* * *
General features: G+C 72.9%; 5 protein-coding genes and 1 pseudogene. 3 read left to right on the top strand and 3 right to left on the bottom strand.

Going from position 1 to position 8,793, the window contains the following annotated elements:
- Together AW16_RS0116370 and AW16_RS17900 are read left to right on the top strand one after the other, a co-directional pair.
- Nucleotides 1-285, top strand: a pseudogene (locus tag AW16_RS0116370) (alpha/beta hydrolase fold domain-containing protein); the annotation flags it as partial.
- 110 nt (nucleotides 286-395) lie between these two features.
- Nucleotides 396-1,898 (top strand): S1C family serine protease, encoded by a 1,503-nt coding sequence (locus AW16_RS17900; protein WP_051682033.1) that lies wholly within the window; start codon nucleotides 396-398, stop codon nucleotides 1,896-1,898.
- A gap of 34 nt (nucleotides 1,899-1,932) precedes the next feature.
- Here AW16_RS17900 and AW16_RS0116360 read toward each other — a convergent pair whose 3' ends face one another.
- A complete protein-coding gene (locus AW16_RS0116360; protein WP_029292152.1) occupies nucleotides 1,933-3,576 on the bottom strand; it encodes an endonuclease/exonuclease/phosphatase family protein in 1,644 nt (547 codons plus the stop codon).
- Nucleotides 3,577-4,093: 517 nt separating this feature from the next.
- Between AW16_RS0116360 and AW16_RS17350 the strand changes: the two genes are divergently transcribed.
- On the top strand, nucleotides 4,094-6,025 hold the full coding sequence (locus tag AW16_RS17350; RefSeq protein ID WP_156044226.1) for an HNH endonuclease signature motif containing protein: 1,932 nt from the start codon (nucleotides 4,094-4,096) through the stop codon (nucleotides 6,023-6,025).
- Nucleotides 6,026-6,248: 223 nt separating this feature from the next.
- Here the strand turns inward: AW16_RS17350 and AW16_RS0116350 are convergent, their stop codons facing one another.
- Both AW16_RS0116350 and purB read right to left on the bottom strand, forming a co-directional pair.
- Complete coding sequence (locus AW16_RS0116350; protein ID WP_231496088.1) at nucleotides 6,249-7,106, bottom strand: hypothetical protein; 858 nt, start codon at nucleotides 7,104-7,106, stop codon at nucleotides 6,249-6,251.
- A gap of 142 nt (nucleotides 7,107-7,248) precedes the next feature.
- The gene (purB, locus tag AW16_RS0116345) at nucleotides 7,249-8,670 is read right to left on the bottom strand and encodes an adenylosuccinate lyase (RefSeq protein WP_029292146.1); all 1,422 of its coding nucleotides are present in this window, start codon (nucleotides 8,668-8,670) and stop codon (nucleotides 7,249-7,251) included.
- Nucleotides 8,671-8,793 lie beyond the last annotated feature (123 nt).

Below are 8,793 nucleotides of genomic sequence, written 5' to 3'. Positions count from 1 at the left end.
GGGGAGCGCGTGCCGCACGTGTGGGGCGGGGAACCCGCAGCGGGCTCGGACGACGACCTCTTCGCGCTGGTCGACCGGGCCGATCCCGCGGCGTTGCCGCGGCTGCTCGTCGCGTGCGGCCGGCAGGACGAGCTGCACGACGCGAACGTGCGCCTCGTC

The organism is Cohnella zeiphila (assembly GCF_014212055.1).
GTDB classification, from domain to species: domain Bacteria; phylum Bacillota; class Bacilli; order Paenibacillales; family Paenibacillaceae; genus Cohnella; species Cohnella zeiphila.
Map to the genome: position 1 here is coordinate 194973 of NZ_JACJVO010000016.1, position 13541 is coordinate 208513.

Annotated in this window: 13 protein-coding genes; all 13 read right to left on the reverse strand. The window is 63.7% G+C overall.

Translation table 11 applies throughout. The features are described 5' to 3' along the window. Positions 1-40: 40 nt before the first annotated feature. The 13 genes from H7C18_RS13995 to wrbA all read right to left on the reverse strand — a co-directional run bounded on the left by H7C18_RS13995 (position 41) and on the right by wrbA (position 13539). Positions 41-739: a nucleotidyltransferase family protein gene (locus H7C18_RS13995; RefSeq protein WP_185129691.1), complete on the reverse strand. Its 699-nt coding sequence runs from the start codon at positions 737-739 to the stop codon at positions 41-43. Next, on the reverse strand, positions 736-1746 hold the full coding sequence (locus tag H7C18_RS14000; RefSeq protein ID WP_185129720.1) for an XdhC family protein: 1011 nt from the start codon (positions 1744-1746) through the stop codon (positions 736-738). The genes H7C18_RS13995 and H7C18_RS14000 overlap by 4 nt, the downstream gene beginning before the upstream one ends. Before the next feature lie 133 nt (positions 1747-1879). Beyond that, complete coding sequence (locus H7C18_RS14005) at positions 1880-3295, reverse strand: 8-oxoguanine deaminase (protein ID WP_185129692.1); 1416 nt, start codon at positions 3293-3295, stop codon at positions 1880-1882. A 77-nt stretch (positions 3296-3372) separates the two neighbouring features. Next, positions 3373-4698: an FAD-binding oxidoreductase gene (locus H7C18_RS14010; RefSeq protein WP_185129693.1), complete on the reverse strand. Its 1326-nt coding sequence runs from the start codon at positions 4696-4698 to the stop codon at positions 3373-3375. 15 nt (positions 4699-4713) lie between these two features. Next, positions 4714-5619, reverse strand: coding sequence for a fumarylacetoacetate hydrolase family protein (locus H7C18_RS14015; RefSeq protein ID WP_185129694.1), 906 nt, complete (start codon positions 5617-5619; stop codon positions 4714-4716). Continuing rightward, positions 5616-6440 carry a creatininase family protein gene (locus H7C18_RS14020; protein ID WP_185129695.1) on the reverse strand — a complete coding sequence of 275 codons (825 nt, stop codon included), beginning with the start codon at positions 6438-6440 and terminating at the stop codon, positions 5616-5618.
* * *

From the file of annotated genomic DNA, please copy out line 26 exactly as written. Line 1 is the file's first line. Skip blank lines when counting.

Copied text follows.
Translation table 11 applies throughout. The features are described 5' to 3' along the window. Positions 1-40: 40 nt before the first annotated feature. The 13 genes from H7C18_RS13995 to wrbA all read right to left on the reverse strand — a co-directional run bounded on the left by H7C18_RS13995 (position 41) and on the right by wrbA (position 13539). Positions 41-739: a nucleotidyltransferase family protein gene (locus H7C18_RS13995; RefSeq protein WP_185129691.1), complete on the reverse strand. Its 699-nt coding sequence runs from the start codon at positions 737-739 to the stop codon at positions 41-43. Next, on the reverse strand, positions 736-1746 hold the full coding sequence (locus tag H7C18_RS14000; RefSeq protein ID WP_185129720.1) for an XdhC family protein: 1011 nt from the start codon (positions 1744-1746) through the stop codon (positions 736-738). The genes H7C18_RS13995 and H7C18_RS14000 overlap by 4 nt, the downstream gene beginning before the upstream one ends. Before the next feature lie 133 nt (positions 1747-1879). Beyond that, complete coding sequence (locus H7C18_RS14005) at positions 1880-3295, reverse strand: 8-oxoguanine deaminase (protein ID WP_185129692.1); 1416 nt, start codon at positions 3293-3295, stop codon at positions 1880-1882. A 77-nt stretch (positions 3296-3372) separates the two neighbouring features. Next, positions 3373-4698: an FAD-binding oxidoreductase gene (locus H7C18_RS14010; RefSeq protein WP_185129693.1), complete on the reverse strand. Its 1326-nt coding sequence runs from the start codon at positions 4696-4698 to the stop codon at positions 3373-3375. 15 nt (positions 4699-4713) lie between these two features. Next, positions 4714-5619, reverse strand: coding sequence for a fumarylacetoacetate hydrolase family protein (locus H7C18_RS14015; RefSeq protein ID WP_185129694.1), 906 nt, complete (start codon positions 5617-5619; stop codon positions 4714-4716). Continuing rightward, positions 5616-6440 carry a creatininase family protein gene (locus H7C18_RS14020; protein ID WP_185129695.1) on the reverse strand — a complete coding sequence of 275 codons (825 nt, stop codon included), beginning with the start codon at positions 6438-6440 and terminating at the stop codon, positions 5616-5618.